Thursday, February 13, 2014

Would You Speak to Her That Way?

I was sitting at Chick-Fil-A with a friend last week when I looked down and noticed an earring-back lying on the table. My hands went to my ears, and I realized that one of the silver studs I'd been wearing was gone.

My friend and I scanned the table and the floor; I combed over my scarf and shook out my jacket. It was gone. And Chick-Fil-A was the third place I'd been since leaving home, so the earring could have been anywhere.

They were brand-new earrings, a gift from my parents. I had a pair of silver ball studs like these before, and I wore them almost every day until the cheap silver coating started to peel off. So my mom had gotten me a nicer, sterling silver pair for Christmas.

My inner monologue went something like this: "It's all your fault. It was so stupid of you to wear those with loose backs. You *knew* those backs were looser than they should have been. Why would you wear nice earrings with loose backs? Stupid. I can't believe you did that. And now it's gone."

It's not like they were hundred-dollar diamond earrings. And it's not like they were irreplaceable heirlooms handed down from a beloved grandmother. I tried to tell myself, "It's just STUFF...this isn't worth getting so upset about." But still I felt sick about it, mad at myself.

Given that earlier that evening, I'd just had my first counseling session, I journaled a little and asked my counselor if she thought that reaction was normal. [You're in counseling? Yes, yes I am. Truth be told, I think we could all use someone to come alongside us from time to time and help us grow in our ability to think biblically and love well...and it should be happening a lot more in the church, informally. No major crises in my life, just feeling "stuck" in the same old, same old struggles and sins. A friend of mine has been seeing this counselor for quite some time and has had great things to say. I feel blessed to be getting some help from her now, too.]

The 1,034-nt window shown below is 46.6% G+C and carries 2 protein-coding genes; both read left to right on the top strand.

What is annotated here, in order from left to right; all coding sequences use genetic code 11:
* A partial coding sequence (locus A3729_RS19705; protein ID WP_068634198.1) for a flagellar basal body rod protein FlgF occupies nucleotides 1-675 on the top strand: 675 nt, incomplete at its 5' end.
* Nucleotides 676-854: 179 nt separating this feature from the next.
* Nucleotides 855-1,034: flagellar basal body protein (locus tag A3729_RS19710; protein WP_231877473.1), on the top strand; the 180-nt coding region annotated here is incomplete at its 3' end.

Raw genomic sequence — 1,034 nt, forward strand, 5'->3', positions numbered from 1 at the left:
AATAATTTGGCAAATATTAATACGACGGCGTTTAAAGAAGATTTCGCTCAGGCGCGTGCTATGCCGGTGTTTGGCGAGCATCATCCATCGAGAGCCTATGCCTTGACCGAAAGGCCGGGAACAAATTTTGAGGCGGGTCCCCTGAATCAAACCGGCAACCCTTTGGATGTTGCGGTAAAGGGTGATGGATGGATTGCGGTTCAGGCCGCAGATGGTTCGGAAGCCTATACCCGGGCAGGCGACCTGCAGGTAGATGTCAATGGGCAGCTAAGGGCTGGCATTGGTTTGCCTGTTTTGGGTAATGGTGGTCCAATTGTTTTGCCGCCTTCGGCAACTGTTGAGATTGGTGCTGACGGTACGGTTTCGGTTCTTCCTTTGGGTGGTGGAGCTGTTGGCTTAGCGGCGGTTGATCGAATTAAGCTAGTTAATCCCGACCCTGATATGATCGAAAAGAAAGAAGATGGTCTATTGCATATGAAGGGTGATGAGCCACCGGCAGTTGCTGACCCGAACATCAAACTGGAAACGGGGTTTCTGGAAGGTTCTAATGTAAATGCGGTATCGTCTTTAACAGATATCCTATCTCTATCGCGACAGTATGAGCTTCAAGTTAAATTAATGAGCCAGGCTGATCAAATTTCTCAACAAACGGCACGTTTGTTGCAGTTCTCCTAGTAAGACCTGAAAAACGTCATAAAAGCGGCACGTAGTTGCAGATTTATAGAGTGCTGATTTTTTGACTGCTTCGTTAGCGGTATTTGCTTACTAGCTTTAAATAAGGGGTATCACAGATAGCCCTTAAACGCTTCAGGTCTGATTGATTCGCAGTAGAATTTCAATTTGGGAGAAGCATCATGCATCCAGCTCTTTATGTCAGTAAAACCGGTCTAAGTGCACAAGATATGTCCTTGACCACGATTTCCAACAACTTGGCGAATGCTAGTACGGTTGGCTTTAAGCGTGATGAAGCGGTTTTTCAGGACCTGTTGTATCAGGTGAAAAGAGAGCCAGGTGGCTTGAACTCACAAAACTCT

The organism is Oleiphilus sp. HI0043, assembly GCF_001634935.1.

"Normal?" Pamela responded when we talked this week. "Well, it's not the way God would have you talk to His beloved daughter. It's not godly self-talk. God doesn't talk to you that way. If He admonishes us, it's not in a condemning tone. Romans 8:1 tells us that."

I was expecting, I suppose, some sort of analysis of my thought process. Instead, Pamela's simple, straightforward words sliced sharply through my self-absorption.  

Her comments have been on a loop in my mind ever since. Would I talk to the teenage girl I mentor that way? Never. Would I use this tone of voice with my best friend? I wouldn't think of it. Would I berate my sisters in the church like this? No, no, no. Even if I did think one of these precious women had done something dumb, I wouldn't dream of addressing her with the tone or the words inside my own head.

So why do I think it's OK to talk to myself that way?

No brilliant, tidy conclusions to this post; I guess one of the things Pamela and I will be exploring is how to silence that harsh inner critic and replace condemnation with conviction. Just wanted to share some food for thought while I am still "in process," before I can tie it all up with a bow :)

Oh, and the earring? Pamela found it it in her office. It must have snagged and fallen out when I took my scarf off. The kindness of God, in the midst of my mess.

1 comment:

Danielle said...

"So why do I think it's OK to talk to myself that way?"

A good question to ponder.